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Search Results: 1 - 10 of 297473 matches for " J. Tamminen "
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Aerosol model selection and uncertainty modelling by adaptive MCMC technique
M. Laine,J. Tamminen
Atmospheric Chemistry and Physics Discussions , 2008,
Abstract: We apply Bayesian model selection techniques on the statistical inversion problem of the GOMOS instrument. The motif is to study which type of aerosol model best fits the data and to show how the uncertainty of the aerosol model can be included in the error estimates. The competing models consist of various formulations, each having different unknown parameter vectors. We have developed an Adaptive Automatic Reversible Jump Markov chain Monte Carlo method (AARJ) for sampling values from the posterior distributions of the unknowns of the models. The algorithm is easy to implement and can readily be employed for model selection as well as for model averaging, to properly take into account the uncertainty of the modelling.
Aerosol model selection and uncertainty modelling by adaptive MCMC technique
M. Laine,J. Tamminen
Atmospheric Chemistry and Physics (ACP) & Discussions (ACPD) , 2008,
Abstract: We present a new technique for model selection problem in atmospheric remote sensing. The technique is based on Monte Carlo sampling and it allows model selection, calculation of model posterior probabilities and model averaging in Bayesian way. The algorithm developed here is called Adaptive Automatic Reversible Jump Markov chain Monte Carlo method (AARJ). It uses Markov chain Monte Carlo (MCMC) technique and its extension called Reversible Jump MCMC. Both of these techniques have been used extensively in statistical parameter estimation problems in wide area of applications since late 1990's. The novel feature in our algorithm is the fact that it is fully automatic and easy to use. We show how the AARJ algorithm can be implemented and used for model selection and averaging, and to directly incorporate the model uncertainty. We demonstrate the technique by applying it to the statistical inversion problem of gas profile retrieval of GOMOS instrument on board the ENVISAT satellite. Four simple models are used simultaneously to describe the dependence of the aerosol cross-sections on wavelength. During the AARJ estimation all the models are used and we obtain a probability distribution characterizing how probable each model is. By using model averaging, the uncertainty related to selecting the aerosol model can be taken into account in assessing the uncertainty of the estimates.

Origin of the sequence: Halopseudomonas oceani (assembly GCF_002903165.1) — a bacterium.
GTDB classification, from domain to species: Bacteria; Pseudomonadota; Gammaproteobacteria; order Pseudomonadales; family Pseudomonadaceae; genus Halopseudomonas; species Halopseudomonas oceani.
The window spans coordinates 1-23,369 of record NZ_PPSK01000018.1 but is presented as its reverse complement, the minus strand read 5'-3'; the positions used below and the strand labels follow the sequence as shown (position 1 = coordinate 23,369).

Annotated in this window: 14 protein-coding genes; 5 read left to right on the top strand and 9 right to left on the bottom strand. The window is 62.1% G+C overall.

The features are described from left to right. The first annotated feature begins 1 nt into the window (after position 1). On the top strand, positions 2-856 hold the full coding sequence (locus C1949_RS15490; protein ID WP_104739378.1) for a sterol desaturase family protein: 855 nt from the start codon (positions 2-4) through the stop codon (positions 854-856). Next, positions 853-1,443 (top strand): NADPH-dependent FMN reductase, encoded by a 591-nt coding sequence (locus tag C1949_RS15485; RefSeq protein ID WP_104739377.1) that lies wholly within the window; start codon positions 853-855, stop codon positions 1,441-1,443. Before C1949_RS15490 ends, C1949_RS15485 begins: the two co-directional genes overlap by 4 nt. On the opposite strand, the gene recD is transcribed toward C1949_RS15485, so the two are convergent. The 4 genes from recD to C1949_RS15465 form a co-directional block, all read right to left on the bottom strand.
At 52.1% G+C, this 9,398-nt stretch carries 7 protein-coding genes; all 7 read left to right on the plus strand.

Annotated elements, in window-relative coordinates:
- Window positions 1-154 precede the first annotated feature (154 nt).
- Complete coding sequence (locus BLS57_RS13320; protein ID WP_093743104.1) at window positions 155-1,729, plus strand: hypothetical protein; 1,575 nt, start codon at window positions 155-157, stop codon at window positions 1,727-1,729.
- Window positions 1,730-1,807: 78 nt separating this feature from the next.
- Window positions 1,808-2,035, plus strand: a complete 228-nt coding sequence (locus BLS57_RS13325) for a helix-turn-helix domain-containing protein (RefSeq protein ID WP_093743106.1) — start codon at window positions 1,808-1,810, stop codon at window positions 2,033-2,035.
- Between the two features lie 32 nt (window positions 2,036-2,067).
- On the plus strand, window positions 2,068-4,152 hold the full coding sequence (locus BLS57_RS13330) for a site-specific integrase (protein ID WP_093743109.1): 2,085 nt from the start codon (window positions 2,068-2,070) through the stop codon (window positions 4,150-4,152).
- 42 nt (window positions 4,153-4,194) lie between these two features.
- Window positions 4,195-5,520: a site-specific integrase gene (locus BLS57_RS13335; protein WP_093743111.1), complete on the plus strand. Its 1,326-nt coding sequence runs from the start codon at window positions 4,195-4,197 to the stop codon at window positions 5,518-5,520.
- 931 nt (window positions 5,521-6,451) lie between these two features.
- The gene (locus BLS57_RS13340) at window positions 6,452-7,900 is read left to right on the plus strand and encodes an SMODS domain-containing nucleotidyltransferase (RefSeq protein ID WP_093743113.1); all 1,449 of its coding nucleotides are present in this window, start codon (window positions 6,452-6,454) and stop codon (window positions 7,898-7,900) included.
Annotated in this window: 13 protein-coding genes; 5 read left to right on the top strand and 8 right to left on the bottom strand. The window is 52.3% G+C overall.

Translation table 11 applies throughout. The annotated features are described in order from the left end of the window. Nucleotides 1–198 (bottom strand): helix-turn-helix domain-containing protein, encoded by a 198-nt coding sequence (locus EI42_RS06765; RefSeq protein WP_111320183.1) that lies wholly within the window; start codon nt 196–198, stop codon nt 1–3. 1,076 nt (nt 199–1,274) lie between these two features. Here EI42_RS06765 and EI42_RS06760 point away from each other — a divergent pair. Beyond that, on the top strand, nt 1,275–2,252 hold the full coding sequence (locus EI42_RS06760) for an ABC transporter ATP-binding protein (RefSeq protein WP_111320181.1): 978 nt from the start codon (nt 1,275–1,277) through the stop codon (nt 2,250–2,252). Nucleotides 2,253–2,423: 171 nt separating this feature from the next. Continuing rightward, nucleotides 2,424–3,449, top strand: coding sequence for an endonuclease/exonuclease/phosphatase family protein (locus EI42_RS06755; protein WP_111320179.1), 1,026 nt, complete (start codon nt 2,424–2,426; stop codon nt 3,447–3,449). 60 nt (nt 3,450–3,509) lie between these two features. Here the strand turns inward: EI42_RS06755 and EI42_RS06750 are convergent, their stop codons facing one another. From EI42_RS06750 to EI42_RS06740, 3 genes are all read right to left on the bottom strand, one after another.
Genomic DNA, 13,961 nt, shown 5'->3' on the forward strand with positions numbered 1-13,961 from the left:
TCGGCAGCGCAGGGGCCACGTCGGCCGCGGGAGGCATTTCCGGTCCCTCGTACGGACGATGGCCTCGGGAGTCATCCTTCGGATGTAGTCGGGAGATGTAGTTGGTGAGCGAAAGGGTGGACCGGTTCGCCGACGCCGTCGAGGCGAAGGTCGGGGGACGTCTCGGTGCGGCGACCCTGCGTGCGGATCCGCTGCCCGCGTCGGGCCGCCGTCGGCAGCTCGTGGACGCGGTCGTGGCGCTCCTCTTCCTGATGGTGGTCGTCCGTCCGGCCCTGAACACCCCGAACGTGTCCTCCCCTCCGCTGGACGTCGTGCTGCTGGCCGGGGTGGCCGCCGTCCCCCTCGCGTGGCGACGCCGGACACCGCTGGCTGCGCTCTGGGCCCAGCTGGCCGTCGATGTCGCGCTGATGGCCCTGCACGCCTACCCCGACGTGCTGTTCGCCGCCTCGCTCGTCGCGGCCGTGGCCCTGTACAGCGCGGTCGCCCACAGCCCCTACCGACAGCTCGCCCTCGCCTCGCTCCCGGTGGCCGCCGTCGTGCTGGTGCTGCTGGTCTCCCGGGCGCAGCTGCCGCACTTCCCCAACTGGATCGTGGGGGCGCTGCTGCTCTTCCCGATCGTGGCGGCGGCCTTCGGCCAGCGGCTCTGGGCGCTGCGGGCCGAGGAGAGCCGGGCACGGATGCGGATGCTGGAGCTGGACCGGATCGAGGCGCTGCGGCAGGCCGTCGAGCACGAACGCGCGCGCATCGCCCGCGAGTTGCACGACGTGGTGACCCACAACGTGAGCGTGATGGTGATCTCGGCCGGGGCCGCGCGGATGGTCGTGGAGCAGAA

Direct comparisons of GOMOS and SAGE III NO3 vertical profiles
J. Hakkarainen, J. Tamminen, J. R. Moore,E. Kyr l
Atmospheric Measurement Techniques (AMT) & Discussions (AMTD) , 2012,
Abstract: In this paper, we present the first global comparisons between the two unique satellite-borne data sets of nitrogen trioxide (NO3) vertical profiles retrieved from the GOMOS (Global Ozone Monitoring by the Occultation of Stars) stellar occultations and the SAGE III (Stratospheric Aerosol and Gas Experiment) lunar occultations. The comparison results indicate that between the altitudes 25 km and 45 km the median difference between these two data sets is within ± 25%. The study of zonal median profiles shows that the climatologies calculated from GOMOS and SAGE III profiles are comparable and represent the same features in all latitude bands. No clear systematic differences are observed. The median profiles are closest in the tropics and slightly deviating at high latitudes.
Direct comparisons of GOMOS and SAGE III NO3 vertical profiles
J. Hakkarainen,J. Tamminen,J. R. Moore,E. Kyr?l?
Atmospheric Measurement Techniques Discussions , 2012, DOI: 10.5194/amtd-5-1497-2012
Abstract: In this paper we present first global comparisons between the two unique satellite-borne data sets of NO3 vertical profiles retrieved from the GOMOS (Global Ozone Monitoring by the Occultation of Stars) stellar occultations and the SAGE III (Stratospheric Aerosols and Gas Experiment) lunar occultations. The comparison results indicate that between the altitudes 25 km and 45 km the median difference between these two data sets is within ±25%. The study of zonal median profiles shows agreement between these data sets. The agreement is at its best in tropics and slightly deviating towards the poles.
Use of satellite erythemal UV products in analysing the global UV changes
I. Ialongo, A. Arola, J. Kujanp ,J. Tamminen
Atmospheric Chemistry and Physics (ACP) & Discussions (ACPD) , 2011,